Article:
pun intended


Between my trips to the NAHBS, and participating on Frameforum.net with the pro framebuilders willing to share their knowledge, and the joy of building my own bike... I've reshaped my view of the bicycle.

I've always known bikes can be special. A bike tuned for you really enhances the experience.

More importantly:
Owning high-end steel detaches you from the rat race. Its more than a luddite, retro fashion.

E-Ritchey once remarked in a forum: "Are you going to ride it, or benchpress it?"

Make no mistake: no property intrinsic to carbon fibre or aluminum makes a faster machine than steel. Consider a stat from a recent Pez bit; "the fastest Paris - Roubaix ever, was in 1964 when Peter Post won over 265 kilometres at 45.129 kph. Moser's last win, in 1980 was at 43.108 over 264 kilometres. Fabian Cancellara won last year at 42.240 over 259 kilometres"

I do work in the cycling industry, and have some pretty neat-o carbon bikes... but steel sure makes me smile.

david g said...

As a working aerospace engineer, I have three technical comments to make in regard to the steel/carbon bicycle argument.

1.) This part is for the people that actually buy their bikes unlike the PROs.

The entire industry working with carbon fiber is still looking for a reliable method of evaluating the health of composite. Most people know about ultrasound testing of carbon fiber to find any inconsistencies and cracks. No cyclist will have their frame undergo ultrasound testing before hard rides. "Condition-Based Maintenance" methods exist that allow you to visualize damage to composite without special equipment, but that technology has not made it to bicycles yet. Since you cannot evaluate the condition of carbon fiber visually, you run the risk of having your equipment fail when you think it'll be ok (case in point, the broken carbon forks and steer tubes of the Paris Roubaix).

The ductility of steel implies cracking, buckling, or bowing that will hopefully give you time to react to the situation. Similarly, a dent or crack in steel will not propagate or fail the way it would in carbon fiber.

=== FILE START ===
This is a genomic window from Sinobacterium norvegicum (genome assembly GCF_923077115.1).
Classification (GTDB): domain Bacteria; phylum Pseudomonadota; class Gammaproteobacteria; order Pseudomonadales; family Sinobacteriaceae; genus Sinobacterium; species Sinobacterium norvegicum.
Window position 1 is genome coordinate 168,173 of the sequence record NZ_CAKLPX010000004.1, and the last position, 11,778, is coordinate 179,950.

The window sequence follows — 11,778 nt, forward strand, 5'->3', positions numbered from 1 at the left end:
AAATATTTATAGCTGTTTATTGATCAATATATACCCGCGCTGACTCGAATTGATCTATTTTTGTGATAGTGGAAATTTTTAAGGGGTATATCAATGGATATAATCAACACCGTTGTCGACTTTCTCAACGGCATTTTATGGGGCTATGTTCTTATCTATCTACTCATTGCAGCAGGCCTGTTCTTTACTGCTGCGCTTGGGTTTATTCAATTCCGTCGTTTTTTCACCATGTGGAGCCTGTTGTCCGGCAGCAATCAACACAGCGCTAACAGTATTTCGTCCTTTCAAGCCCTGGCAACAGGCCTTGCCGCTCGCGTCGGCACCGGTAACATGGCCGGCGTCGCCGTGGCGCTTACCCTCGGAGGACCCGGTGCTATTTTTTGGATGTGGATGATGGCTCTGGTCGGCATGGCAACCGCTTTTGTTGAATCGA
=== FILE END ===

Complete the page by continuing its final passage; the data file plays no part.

BKW did talk about the cost of carbon fiber molds, and yes, that can be a hinderance to getting a production bike that fits you.

2.) This part is for everyone, PROs included. Composite theory and composite practice have not exactly converged. The theoretical strength of composite is difficult to match by any fabricator. The quality of a composite structure depends on the orientation of the carbon fiber plys, the impregnation of those sheets with resin, the temperature/pressure of the curing, and whether the person designing the structure took all the expected forces into account. Steel is pretty homogenous and there are very many welders who can join steel tubes in such a way that the weld is basically as strong as the material.

3.) On the opposite side of the argument, steel corrodes and carbon fiber doesn't (well, not readily). It is nice to have a pretty paint job, but paint doesn't make you any faster. Paint goes on steel bikes to prevent rust, not because only steel bikes are allowed to have handsome paint jobs.

Sorry for the diatribe, but just thought I'd put it out there. Thanks for the site!

Radio Freddy said...

David G - Thank you for your great comment and thank you for bringing a PROfessional perspective to our discussions.

strangelife said...

Dunno about the fickle masses, but for me steel has always been "real". An uber-alloy seems to me the most likely material in the future. The S, M, L, XL, sizing of most carbon bikes is lame and I'd like to see it go. Regardless, the cyclical nature of retail says that what's old becomes new again. Steel may entice some to turn away from the dark side, but most people don't buy bikes because they have nice paint, a supple ride, or beautiful lugs. Performance (what the computers tell us is 2% stiffer/stronger!) and weight are still king of the marketing room. And we all know what a convincing lot they are.

Guy WR said...

Good call, Freddy. It would be a shame, though, if "steel is real" became a mass-marketing tool. I'm quite happy with the status quo where PRO bikes are objects of envy for their lightness, stiffness and fantasy factor. For those of us looking for something reliable, individual, and customizable, the boutique steel frame remains the ride of choice and there are plenty of great options already.
And if you really want to ride faster, two simple steps: good wheels; train harder.

Anonymous said...

Why do so many of us focus on frames before wheels. Wouldn't a steel Strong (for example) with Lightweights be a better bike than a Parlee with Kysriums?